When NHL legend Bobby Clarke walked into the dressing room of a team competing in a junior hockey tournament near Toronto a few years ago, the players were awestruck. But his pre-game talk meant more to young Max Domi than it did to his teammates.

Like Clarke, who was inducted into the Hockey Hall of Fame in 1987, Domi has type 1 diabetes, a serious disease in which your blood sugar can soar to dangerous highs and lows because the pancreas in unable to produce insulin, which is needed to regulate sugar levels in the body.

“If you think of yourself as a diabetic who plays hockey, you can use your illness to explain away a bad game. I never wanted to have that excuse.”

Achieving greatness

“I think it’s amazing that he accomplished all he did,” Domi says of the two-time Stanley Cup winner. “His success made a big impact on me.” Domi now wears No. 16 on the ice, just as Clarke did. “He’s a huge role model for me on and off the ice.”

The 20-year-old seems to be following in his idol’s footsteps. In the eight years since Domi was diagnosed with the disease, he has been managing it not just well, but well enough to establish himself as one of the best junior hockey players in Canada. He was selected in the first round of the 2013 NHL draft, and is expected to be one of the league’s top rookies.

In addition to following a strict diet and exercise regimen, Domi uses cutting edge technology to manage his disease. He wears an insulin pump throughout the day, even when he is playing hockey. The pump is customized to the different insulin rates that he needs on an off the ice.

Modern pumps also have an optional continuous glucose monitor known as "CGM," that collects readings every few minutes and can assist you in finding better ways to manage your condition. This technology is an important step towards development of a fully "artificial pancreas", that could be realized in the near future.

“I use the Medtronic MiniMed pump because it’s the best one out there, in my opinion,” he adds, “and I use the CONTOUR® NEXT LINK to monitor my blood. It doesn’t get much better than those two.”

Domi has to go to great lengths to stay healthy, but he doesn’t view that obligation as something to be endured. He views it as something to be embraced. “Dealing with adversity has made me a stronger person and a better athlete,” he says. “I take a lot of pride in that.”

Domi feels especially lucky when he compares his junior hockey experience to that of his hero. When Clarke started his junior career in 1966, he didn’t have access to the sophisticated devices that now play an integral role in Domi’s life.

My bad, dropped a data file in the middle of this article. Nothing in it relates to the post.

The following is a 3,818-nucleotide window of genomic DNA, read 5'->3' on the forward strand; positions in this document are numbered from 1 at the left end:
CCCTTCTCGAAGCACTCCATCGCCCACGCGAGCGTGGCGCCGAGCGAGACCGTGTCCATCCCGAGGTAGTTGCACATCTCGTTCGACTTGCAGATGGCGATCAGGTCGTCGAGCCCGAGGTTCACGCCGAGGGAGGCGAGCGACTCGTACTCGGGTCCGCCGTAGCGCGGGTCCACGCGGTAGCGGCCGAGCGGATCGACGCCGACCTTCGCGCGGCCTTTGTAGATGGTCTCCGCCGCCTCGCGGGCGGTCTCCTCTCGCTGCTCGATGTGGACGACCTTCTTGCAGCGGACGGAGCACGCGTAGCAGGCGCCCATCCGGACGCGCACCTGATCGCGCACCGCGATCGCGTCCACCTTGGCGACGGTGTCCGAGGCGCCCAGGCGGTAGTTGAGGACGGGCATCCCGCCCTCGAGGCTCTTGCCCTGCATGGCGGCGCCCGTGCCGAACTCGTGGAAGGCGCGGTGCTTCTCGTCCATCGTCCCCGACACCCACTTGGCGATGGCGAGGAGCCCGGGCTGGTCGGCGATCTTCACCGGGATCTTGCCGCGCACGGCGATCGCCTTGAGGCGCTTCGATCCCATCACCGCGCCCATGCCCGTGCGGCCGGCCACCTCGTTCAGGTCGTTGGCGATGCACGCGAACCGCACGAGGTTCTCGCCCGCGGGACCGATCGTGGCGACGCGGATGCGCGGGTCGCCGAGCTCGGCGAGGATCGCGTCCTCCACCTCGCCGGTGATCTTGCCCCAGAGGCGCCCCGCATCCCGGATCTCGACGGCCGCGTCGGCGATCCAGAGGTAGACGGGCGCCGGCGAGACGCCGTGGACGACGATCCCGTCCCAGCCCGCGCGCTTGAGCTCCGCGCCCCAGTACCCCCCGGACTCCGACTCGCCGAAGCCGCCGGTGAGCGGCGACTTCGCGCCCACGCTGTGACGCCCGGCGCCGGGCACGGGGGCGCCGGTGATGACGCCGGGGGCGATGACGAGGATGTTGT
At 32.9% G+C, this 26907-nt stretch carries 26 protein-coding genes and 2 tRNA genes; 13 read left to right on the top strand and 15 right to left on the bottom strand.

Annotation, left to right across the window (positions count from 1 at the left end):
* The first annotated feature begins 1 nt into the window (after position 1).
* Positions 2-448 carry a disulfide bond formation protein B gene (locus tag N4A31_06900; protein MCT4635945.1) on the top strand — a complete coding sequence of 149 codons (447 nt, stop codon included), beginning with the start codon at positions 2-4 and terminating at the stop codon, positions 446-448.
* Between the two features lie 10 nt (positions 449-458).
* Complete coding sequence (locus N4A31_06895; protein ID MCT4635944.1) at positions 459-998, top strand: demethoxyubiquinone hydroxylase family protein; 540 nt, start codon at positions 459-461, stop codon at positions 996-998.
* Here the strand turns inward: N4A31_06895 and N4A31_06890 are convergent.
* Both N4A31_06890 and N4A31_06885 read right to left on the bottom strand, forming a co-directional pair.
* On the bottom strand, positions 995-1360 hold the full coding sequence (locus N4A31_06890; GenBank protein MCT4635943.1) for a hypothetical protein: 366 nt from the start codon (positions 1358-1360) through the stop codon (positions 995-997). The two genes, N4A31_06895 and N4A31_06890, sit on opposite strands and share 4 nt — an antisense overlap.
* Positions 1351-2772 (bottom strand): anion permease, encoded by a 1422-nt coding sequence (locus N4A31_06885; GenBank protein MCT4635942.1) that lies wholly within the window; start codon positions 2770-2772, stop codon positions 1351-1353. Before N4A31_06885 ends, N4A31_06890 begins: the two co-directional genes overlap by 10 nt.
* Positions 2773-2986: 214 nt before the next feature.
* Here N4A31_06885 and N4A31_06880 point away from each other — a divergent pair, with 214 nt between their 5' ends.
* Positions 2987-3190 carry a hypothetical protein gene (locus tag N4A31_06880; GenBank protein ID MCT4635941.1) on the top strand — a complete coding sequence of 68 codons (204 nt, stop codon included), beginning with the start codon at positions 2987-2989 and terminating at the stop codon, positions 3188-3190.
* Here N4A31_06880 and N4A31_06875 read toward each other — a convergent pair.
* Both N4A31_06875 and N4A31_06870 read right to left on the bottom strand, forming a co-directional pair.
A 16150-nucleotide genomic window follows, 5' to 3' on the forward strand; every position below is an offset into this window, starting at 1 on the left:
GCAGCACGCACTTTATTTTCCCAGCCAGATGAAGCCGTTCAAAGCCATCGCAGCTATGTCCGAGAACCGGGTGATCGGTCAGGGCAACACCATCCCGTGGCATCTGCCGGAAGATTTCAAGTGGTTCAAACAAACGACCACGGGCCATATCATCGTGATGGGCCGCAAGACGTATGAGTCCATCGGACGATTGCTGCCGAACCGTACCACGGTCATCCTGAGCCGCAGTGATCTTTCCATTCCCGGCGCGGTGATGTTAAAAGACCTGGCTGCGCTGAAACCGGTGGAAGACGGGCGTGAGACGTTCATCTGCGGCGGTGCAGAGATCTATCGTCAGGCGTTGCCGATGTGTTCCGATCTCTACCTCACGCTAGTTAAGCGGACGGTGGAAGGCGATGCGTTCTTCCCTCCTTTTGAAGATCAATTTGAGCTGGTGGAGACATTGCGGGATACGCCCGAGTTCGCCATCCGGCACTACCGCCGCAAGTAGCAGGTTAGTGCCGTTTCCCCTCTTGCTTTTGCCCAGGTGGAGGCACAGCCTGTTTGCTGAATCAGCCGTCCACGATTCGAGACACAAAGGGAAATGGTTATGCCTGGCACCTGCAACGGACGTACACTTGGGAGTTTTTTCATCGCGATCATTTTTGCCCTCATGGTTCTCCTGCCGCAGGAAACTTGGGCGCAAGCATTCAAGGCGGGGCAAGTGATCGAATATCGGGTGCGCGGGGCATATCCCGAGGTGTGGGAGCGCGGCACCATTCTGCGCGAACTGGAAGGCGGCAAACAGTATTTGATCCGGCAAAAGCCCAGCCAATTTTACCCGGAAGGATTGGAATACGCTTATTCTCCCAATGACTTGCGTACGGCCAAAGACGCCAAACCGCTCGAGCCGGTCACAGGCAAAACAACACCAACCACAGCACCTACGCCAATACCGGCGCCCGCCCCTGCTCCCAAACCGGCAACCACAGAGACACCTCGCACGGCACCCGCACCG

Clarke managed his disease by maintaining a careful balance of diet, exercise and daily insulin injections, but it could be tricky. It was difficult to monitor glucose levels at the time — urine tests were used — so when he grew weak during a game he often couldn’t tell if it was high blood sugar, low blood sugar or just plain fatigue.

Clarke persevered and became one of the best junior players in the country, but NHL teams were hesitant to take a chance on him because of his illness. He wasn’t selected until the second round of the 1969 NHL draft.

NHL legend says diabetes ‘won’t limit’ Domi

His detractors ended up with egg in their faces, of course. Clarke went on to become captain of the Philadelphia Flyers and lead the team to back-to-back championships, in 1974 and 1975. He also won a half-dozen individual NHL awards and played for Team Canada in two historic series. He is considered one of the best players in the history of the game.

“I used to say to myself, ‘I’m a hockey player who has diabetes, not a diabetic who plays hockey.’ That is the only way to think about it,” Clarke says today. “If you think of yourself as a diabetic who plays hockey, you can use your illness to explain away a bad game. I never wanted to have that excuse.”

He sees that same toughness in the young man who looks up to him. “I think Max is going to be a really good NHL player,” says Clarke. “He knows what he has to do to keep his diabetes under control,” says Clarke. “It won’t limit him.”

Domi seems up to the task. “I always tell kids who have diabetes that it’s important to have a support network but at the end of the day, it comes down to you,” he says. “[The strength] comes from within. You have to manage your disease. Own it.”